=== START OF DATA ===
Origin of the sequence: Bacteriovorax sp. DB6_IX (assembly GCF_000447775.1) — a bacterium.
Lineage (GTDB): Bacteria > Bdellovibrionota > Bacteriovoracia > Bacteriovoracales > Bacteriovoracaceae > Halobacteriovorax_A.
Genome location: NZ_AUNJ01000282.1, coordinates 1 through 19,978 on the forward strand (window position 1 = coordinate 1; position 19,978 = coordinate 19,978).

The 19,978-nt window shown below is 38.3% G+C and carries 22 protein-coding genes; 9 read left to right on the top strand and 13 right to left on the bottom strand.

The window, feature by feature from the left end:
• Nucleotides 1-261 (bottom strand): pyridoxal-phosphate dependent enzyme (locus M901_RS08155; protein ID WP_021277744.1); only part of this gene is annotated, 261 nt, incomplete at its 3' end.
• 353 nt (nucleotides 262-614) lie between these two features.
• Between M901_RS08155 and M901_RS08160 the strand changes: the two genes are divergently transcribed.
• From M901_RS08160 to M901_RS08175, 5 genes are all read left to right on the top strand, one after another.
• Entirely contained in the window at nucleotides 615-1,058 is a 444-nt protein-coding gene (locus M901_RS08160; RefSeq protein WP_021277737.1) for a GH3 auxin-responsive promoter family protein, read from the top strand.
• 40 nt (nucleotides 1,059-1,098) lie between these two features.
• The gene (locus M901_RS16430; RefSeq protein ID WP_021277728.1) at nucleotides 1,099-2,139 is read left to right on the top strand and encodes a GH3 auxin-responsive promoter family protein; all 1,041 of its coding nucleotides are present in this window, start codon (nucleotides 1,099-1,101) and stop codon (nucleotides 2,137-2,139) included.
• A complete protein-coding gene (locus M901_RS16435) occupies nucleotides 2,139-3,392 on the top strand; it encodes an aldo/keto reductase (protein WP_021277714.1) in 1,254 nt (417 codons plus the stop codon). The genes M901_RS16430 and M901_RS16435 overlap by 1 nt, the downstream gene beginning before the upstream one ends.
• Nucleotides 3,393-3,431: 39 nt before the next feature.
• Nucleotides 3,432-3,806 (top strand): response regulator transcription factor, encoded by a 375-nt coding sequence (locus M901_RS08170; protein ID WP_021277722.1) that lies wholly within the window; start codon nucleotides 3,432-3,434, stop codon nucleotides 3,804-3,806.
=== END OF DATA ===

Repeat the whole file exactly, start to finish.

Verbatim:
Origin of the sequence: Bacteriovorax sp. DB6_IX (assembly GCF_000447775.1) — a bacterium.
Lineage (GTDB): Bacteria > Bdellovibrionota > Bacteriovoracia > Bacteriovoracales > Bacteriovoracaceae > Halobacteriovorax_A.
Genome location: NZ_AUNJ01000282.1, coordinates 1 through 19,978 on the forward strand (window position 1 = coordinate 1; position 19,978 = coordinate 19,978).

The 19,978-nt window shown below is 38.3% G+C and carries 22 protein-coding genes; 9 read left to right on the top strand and 13 right to left on the bottom strand.

The window, feature by feature from the left end:
• Nucleotides 1-261 (bottom strand): pyridoxal-phosphate dependent enzyme (locus M901_RS08155; protein ID WP_021277744.1); only part of this gene is annotated, 261 nt, incomplete at its 3' end.
• 353 nt (nucleotides 262-614) lie between these two features.
• Between M901_RS08155 and M901_RS08160 the strand changes: the two genes are divergently transcribed.
• From M901_RS08160 to M901_RS08175, 5 genes are all read left to right on the top strand, one after another.
• Entirely contained in the window at nucleotides 615-1,058 is a 444-nt protein-coding gene (locus M901_RS08160; RefSeq protein WP_021277737.1) for a GH3 auxin-responsive promoter family protein, read from the top strand.
• 40 nt (nucleotides 1,059-1,098) lie between these two features.
• The gene (locus M901_RS16430; RefSeq protein ID WP_021277728.1) at nucleotides 1,099-2,139 is read left to right on the top strand and encodes a GH3 auxin-responsive promoter family protein; all 1,041 of its coding nucleotides are present in this window, start codon (nucleotides 1,099-1,101) and stop codon (nucleotides 2,137-2,139) included.
• A complete protein-coding gene (locus M901_RS16435) occupies nucleotides 2,139-3,392 on the top strand; it encodes an aldo/keto reductase (protein WP_021277714.1) in 1,254 nt (417 codons plus the stop codon). The genes M901_RS16430 and M901_RS16435 overlap by 1 nt, the downstream gene beginning before the upstream one ends.
• Nucleotides 3,393-3,431: 39 nt before the next feature.
• Nucleotides 3,432-3,806 (top strand): response regulator transcription factor, encoded by a 375-nt coding sequence (locus M901_RS08170; protein ID WP_021277722.1) that lies wholly within the window; start codon nucleotides 3,432-3,434, stop codon nucleotides 3,804-3,806.